get python bit version as in (32 or 64)

Ned Deily nad at acm.org
Wed Oct 20 03:00:20 CEST 2010


In article 
<AANLkTimuzUByj7R8MBZPSFAS0ComoBACGt8cVFySquvg at mail.gmail.com>,
 Vincent Davis <vincent at vincentdavis.net> wrote:
> On Tue, Oct 19, 2010 at 3:55 PM, Philip Semanchuk <philip at semanchuk.com> 
> wrote:
> > On Oct 19, 2010, at 5:38 PM, Hexamorph wrote:
> >> On 19.10.2010 23:18, Vincent Davis wrote:
> >>> How do I get the bit version of the installed python. In my case, osx
> >>> python2.7 binary installed. I know it runs 64 bt as I can see it in
> >>> activity monitor. but how do I ask python?
> >>> sys.version
> >>> '2.7 (r27:82508, Jul  3 2010, 21:12:11) \n[GCC 4.0.1 (Apple Inc. build 
> >>> 5493)]'
> >>>
> >>
> >> In [1]: import platform
> >>
> >> In [2]: platform.architecture()
> >> Out[2]: ('32bit', 'ELF')
> >>
> >> In [3]:
> >
> >
> > Looks a lot better than my suggestion!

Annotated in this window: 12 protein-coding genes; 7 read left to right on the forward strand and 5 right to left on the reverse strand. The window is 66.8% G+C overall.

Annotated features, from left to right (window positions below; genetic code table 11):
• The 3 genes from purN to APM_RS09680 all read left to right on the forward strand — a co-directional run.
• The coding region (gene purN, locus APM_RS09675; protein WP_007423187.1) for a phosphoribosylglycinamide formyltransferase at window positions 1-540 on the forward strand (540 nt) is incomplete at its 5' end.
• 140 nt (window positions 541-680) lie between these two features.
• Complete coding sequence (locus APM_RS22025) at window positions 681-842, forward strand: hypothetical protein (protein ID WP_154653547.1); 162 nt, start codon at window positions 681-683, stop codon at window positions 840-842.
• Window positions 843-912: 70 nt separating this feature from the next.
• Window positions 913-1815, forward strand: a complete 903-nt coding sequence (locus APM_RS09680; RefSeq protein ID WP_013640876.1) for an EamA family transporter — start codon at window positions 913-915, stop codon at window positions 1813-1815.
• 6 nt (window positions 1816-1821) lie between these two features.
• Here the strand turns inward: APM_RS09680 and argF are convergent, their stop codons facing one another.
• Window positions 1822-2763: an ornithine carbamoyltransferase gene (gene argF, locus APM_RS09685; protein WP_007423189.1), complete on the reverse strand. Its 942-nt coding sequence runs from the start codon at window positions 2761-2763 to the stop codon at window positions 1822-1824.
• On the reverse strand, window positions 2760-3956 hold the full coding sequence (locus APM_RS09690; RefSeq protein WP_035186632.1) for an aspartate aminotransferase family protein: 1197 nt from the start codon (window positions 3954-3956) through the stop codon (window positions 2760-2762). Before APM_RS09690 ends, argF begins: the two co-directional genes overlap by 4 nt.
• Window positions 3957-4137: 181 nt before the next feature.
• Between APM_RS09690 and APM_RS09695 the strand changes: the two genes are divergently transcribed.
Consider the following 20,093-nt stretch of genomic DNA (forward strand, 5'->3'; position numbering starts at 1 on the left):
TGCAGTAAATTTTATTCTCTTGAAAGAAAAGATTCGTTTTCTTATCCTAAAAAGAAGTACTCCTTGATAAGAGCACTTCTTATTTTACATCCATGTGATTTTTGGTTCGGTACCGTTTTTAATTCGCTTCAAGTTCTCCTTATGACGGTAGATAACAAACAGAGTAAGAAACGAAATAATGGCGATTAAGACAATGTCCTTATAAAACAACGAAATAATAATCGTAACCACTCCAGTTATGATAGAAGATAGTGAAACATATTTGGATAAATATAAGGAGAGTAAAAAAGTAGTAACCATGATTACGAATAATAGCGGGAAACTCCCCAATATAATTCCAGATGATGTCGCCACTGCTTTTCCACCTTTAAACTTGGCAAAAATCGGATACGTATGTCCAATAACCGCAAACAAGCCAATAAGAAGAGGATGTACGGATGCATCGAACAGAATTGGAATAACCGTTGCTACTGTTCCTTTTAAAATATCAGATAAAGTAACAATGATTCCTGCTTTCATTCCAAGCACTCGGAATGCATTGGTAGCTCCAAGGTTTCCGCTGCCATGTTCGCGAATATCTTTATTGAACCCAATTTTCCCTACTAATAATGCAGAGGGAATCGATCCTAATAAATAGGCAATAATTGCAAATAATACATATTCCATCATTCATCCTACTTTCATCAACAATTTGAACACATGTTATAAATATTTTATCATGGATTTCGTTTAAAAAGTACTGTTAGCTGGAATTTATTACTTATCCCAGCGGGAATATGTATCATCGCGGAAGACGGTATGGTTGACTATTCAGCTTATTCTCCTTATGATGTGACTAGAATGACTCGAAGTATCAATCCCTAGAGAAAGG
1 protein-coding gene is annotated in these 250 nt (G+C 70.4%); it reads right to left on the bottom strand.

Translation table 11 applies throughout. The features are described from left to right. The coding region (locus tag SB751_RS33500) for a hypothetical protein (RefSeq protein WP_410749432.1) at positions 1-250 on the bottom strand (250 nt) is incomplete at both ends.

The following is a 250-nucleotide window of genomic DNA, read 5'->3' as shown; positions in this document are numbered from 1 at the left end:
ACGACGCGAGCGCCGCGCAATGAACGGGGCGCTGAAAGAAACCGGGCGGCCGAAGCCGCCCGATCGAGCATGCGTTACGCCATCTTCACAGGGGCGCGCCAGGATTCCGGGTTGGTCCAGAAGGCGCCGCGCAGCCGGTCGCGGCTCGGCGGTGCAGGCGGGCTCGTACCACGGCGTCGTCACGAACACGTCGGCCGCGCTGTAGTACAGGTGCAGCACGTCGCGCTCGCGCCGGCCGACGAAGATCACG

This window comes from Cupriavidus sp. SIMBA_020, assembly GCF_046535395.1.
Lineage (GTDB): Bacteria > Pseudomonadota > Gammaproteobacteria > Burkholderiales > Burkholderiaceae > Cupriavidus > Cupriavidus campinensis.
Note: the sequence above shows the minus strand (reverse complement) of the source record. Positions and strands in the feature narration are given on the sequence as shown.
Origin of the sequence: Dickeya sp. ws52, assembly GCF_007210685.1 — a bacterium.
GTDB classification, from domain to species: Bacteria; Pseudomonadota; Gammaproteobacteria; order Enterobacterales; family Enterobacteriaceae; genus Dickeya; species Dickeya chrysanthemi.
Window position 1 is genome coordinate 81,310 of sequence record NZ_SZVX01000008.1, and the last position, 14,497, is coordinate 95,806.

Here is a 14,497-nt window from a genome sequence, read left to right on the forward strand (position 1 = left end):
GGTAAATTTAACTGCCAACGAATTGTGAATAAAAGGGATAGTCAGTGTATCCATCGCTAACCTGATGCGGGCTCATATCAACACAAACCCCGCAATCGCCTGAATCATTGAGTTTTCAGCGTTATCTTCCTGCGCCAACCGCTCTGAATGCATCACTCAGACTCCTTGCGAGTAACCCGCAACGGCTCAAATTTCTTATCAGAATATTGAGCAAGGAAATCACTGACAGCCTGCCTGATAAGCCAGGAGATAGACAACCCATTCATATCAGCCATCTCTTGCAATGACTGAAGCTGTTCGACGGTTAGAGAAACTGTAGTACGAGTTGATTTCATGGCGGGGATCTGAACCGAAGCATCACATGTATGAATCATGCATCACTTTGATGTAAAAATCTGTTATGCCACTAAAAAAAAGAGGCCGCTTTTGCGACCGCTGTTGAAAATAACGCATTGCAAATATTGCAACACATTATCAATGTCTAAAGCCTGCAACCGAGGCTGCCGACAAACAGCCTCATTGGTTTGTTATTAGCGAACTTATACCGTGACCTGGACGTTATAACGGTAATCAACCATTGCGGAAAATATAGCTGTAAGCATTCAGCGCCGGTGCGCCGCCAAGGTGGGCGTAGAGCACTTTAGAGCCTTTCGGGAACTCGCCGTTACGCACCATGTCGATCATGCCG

It looks better but, unfortunately, it doesn't work correctly on OS X 
where a universal build can have both 32-bit and 64-bit executables in 
the same file.

$ arch -x86_64 /usr/local/bin/python2.7 -c 'import sys,platform; 
print(sys.maxint,platform.architecture())'
(9223372036854775807, ('64bit', ''))
$ arch -i386 /usr/local/bin/python2.7 -c 'import sys,platform; 
print(sys.maxint,platform.architecture())'
(2147483647, ('64bit', ''))

At the moment, the sys.maxint trick is the simplest reliable test for 
Python 2 on OS X.  For Python 3, substitute sys.maxsize.

> Yes that looks like the right way of doing it. Interesting though that
> platform.machine()=i386 and not something about 64.
> >>> print platform.machine()
> i386
> >>> print platform.architecture()
> ('64bit', '')
> >>> import sys; sys.maxint
> 9223372036854775807

Currently on OS X (10.6 and earlier), uname returns 'i386' for any Intel 
platform, 32-bit only or 32-bit /64-bit capable.

$ uname -p
i386

-- 
 Ned Deily,
 nad at acm.org




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